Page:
Greg Hudson wrote:
> One possible criticism is that using syslog on Unix unconditionally
> would not make it easy to interoperate with Dan Bernstein's
> daemontools as John Szakmeister (I think; both mail archives are down
> right now) desired.
Yeah, that was me and as long as --foreground redirects all logging to STDOUT,
I'll be happy.
There was a time when syslogd was not robust under heavy load and log lines
would just be dropped on the floor. I don't know if that is true anymore, but
it is something to consider. Given the general rise in performance of CPU's and
hard drives, I suspect that isn't worth getting too worked up about, but some
sites view logs as vital information that must be preserved at all costs.
My personal dislike of syslog stems from a couple of things:
1) I have to run some other program to rotate logs; sure, many/most Linux
distros include something to do this, but it is so much easier to use multilog
and get fully atomic log rolling and purging of old logs. I don't have to keep
log files around for audit purposes forever, so that is a good thing for me; if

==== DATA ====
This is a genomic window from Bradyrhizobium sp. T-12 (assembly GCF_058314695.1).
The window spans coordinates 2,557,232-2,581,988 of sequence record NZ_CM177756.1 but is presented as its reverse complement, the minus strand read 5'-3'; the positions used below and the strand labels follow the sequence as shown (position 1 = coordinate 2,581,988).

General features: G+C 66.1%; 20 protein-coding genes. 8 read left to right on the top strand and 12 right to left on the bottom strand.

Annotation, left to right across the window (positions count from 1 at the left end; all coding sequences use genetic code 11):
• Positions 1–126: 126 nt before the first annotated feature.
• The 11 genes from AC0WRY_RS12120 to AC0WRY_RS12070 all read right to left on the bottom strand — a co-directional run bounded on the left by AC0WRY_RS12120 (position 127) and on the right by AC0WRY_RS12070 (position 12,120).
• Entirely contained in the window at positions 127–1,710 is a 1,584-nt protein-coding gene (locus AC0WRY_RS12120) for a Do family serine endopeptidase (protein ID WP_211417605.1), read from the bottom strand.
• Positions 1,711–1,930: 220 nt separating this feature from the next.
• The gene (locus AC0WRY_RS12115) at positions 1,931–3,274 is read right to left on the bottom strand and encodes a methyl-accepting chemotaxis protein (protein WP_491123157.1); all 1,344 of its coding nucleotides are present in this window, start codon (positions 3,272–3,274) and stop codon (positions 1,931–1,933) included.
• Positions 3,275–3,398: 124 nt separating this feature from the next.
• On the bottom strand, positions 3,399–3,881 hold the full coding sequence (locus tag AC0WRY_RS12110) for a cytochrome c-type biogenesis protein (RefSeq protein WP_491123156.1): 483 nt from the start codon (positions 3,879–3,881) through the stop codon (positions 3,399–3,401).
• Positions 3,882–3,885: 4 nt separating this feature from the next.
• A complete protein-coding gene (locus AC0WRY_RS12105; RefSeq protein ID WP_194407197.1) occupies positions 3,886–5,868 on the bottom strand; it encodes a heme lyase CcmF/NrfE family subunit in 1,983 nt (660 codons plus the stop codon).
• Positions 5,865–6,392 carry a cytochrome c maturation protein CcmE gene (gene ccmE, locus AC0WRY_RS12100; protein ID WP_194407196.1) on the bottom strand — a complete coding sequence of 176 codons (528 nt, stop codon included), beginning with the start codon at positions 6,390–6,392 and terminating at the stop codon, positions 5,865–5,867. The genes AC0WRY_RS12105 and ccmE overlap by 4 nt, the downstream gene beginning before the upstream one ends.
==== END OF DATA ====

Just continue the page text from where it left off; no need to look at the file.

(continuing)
you needed to keep files around longer, it is trivial to set up a !processor
directive within multilog to do something other than just rotate.
2) using syslogd would typically require that the person setting up svnserve
(for example) add system configuration directives for each instance (in the form
of a facility line). In other words, using syslog requires external
configuration changes to be fully functional. OK, I'm fudging a little in that
if you don't make those changes, syslogd will just mix your log lines in with
the unwashed masses of other log lines, but I view that as completely unworkable.
3) syslog uses a "threat" model for log levels, as opposed to a "functional"
model. By this I mean that typically you normally have to set the log level
high enough to capture the information you want and exclude the mass of detail
which isn't important in normal operation. Unfortunately, since they set the
LOG_XXX levels assuming that you were interested in only how _bad_ things are,
not considering that sometimes you might want to log good things.
The reason I dislike this mode of operations is that successful operations would
typically be logged at LOG_NOTICE, but that also means that you have to see all
of the LOG_WARN entries, which are often harmless warnings that the programmer
didn't know what else to do with. There is a very coarse granularity caused by
the way the log levels have been ordered, yet (as Brane pointed out) syslog
levels are too numerous to easily keep track of. I suspect this is one reason
why Apache went with a split between error and access logs. Again, I'm fudging
a bit since you can add lines to /etc/syslogd.conf to split logs into multiple
files, but the same objections as #2 apply here.
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Received on Wed Jul 20 23:06:34 2005